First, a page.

don't have to tell you that the unemployment numbers in this country remain at historic levels, 9.1% in july. but the huge headline number is so big it obscures the bigger story hiding beneath it. there are groups of our citizens in this country so disproportionately affected by the down turn, they'd love to see unemployment at only 9.1%. take, for instance, the 15.9%er. teer unemployment rate. then there are cities like modesto, california, where the unemployment rate is a staggering 17.2%. when it comes to those who have fought in the ongoing wars in the past decade, an unemployment
5:55 pm
rate of 12.4% seems particularly unjust. today, one of those veterans wrote a remarkable article for "the new york times" about the unfortunate situation they face about coming home from the frontlines. joining me now, the author, jonathan rabb, spokesman for iraq and afghanistan veterans for america. jonathan, thank you, the piece was really affecting. tell me, you're redeploying, and it was that redeployment or the specter of it that seemed to have cost you your part-time teaching job. >> right, i want to be clear, i was working as a long-term substitute in the city and taken on that long-term sub position as a way to interview as a full-time position for the next year. when i reenlisted, towards the end of my training i received a phone call telling me i had been replaced. while i was still welcome to come in and work, i no longer had my regular position and had been demoted, more or less.
5:56 pm
>> why do you think we are seeing an elevated unemployment rate for veterans of iraq and afghanistan? >> i think it's a complex problem, but a lot of us who served overseas in the combat zone have a hard time communicating what we can do and bring to an organization, whether it be a school or business, and i don't think employers are always necessarily receptive to the types of things we can bring to them and are not always sure how we can benefit them. >> what do you mean by that? is there suspicion about your sort of mental stability or a question of being able to sort of communicate how your experience in these -- what are to many people exotic locales, they are not familiar with, translates to their organization? >> i think it's actually a mixture of both. in the piece i talk about a conversation i had with my father, who is a great man, very supportive of my service, he hires a lot of people, sometimes he hires veterans as well, and i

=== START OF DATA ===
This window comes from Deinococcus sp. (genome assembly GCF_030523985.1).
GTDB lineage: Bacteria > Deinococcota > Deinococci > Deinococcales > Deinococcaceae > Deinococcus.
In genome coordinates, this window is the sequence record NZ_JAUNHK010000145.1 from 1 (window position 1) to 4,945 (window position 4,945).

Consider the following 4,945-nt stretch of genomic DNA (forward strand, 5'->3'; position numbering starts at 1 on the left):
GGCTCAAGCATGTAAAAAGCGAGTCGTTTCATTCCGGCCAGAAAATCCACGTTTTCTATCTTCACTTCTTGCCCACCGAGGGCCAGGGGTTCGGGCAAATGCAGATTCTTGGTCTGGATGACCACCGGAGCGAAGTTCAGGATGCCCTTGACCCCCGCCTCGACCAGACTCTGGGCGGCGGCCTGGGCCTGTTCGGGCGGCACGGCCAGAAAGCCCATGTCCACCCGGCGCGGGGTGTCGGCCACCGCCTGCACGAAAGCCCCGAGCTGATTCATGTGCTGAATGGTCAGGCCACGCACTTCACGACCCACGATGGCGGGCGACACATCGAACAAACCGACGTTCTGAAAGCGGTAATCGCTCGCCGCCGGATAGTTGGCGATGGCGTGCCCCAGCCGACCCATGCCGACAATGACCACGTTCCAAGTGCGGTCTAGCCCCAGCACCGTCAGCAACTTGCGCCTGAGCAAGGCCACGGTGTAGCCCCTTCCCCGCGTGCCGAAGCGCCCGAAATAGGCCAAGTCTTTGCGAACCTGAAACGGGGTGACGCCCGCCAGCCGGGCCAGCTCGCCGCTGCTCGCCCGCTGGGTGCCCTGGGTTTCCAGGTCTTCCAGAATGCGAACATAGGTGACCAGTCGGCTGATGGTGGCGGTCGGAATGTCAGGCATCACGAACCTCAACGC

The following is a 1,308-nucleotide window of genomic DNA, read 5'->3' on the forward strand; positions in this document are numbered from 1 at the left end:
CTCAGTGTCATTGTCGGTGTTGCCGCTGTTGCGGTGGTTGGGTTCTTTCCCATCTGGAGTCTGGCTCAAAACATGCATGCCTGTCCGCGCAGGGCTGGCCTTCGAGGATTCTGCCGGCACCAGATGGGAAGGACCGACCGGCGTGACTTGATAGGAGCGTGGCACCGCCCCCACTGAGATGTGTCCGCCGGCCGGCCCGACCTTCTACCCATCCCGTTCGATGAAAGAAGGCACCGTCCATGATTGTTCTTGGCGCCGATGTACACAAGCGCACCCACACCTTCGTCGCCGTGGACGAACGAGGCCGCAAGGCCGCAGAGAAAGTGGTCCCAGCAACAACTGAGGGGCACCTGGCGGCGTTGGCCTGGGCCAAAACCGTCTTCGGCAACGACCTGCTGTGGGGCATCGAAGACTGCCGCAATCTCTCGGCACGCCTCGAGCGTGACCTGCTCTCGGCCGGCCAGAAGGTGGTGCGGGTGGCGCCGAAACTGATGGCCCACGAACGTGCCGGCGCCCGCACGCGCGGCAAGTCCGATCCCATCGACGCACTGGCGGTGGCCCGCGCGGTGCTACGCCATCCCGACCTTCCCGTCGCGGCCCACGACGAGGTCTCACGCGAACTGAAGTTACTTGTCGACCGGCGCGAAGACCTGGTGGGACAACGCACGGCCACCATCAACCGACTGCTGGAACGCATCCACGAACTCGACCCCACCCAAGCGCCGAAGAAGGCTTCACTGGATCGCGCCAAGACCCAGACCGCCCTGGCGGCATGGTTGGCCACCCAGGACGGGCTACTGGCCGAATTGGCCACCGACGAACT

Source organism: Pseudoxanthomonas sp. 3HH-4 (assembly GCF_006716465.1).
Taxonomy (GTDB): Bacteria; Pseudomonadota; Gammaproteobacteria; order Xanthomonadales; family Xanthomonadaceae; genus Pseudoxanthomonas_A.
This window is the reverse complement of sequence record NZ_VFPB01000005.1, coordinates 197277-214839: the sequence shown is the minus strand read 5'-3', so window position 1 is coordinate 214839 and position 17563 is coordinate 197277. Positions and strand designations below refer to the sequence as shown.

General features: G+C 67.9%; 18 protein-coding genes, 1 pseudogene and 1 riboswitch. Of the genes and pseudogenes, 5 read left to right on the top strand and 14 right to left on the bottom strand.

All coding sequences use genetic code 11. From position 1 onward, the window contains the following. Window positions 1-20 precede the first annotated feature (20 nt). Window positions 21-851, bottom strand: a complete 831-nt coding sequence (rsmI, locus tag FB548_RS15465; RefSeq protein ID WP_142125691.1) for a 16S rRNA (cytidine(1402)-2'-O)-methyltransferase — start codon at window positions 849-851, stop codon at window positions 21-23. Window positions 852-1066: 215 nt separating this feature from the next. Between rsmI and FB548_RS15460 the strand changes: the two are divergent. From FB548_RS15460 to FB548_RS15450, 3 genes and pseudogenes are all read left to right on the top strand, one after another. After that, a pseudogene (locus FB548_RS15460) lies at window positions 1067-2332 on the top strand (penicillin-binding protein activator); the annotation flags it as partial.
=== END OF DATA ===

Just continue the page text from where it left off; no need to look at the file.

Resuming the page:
5:57 pm
talk about how he expresses to me about his difficulty when he hires a veteran and has to give up something for them, whether it's time away for training or their dealing with personal issues. even though someone like him is patriotic and has someone in the military, he has to think about it because it's going to be a bit of a burden on the business, so he's got to approach these problems, you know, in a way, even though he's got a personal connection to it, sometimes he's got to think twice. >> you write in the article, everyone wants to support the troops until they have to share in the hardship and sacrifice, then that bumper sticker or flag pin doesn't mean anything anymore. one of the features of the war we've been fighting over the last ten years is a very small population of people has been doing essentially all of the fighting. we don't have a draft, obviously, and it's all volunteer force and we've had two, three, four deployments. how much is the gap the kind of
5:58 pm
root problem here? >> i mean, that's really troublesome. a lot of us in the military are more aware of it than our civilian counterparts. it's difficult to come home and have a simple conversation with your family and explain to them what you've been training or have been doing. you know, our experiences are very diverse and different and sometimes the only things people see is movies like "the hurt locker," and that's what the war is. in a reality, we have a lot to offer and very, very many diverse experiences and unfortunately people don't want to approach us because they are afraid of offending us or afraid of us ourselves. >> finally, i was surprised -- well, not surprised, but a point in the article in which you're writing, then say you're redeploying to afghanistan. >> that's right. >> that's your choice, my understanding, why did you choose to redeploy? >> that's a complex question. i usually tell people it's
5:59 pm
because girls like the uniform, but in all seriousness, it's kind of hard to explain unless you've actually worn the uniform, unless you've served in the military. films try to capture it and say it's about camaraderie and brotherhood, but that falls short sometimes, i'll leave it as that if that's okay. >> absolutely, jonathan raab, an exceptional writer. what is the name of your blog, jonathan? >> with a bible in my ruk. >> i highly recommend it. thanks for joining me tonight, appreciate it. >> thanks, chris. you can have the last word online at our blog. you can follow my tweet tweettweets @chris tweets @chrislhayes on saturday mornings. good evening, rachel. >> good evening, chris, can i be a guest on your show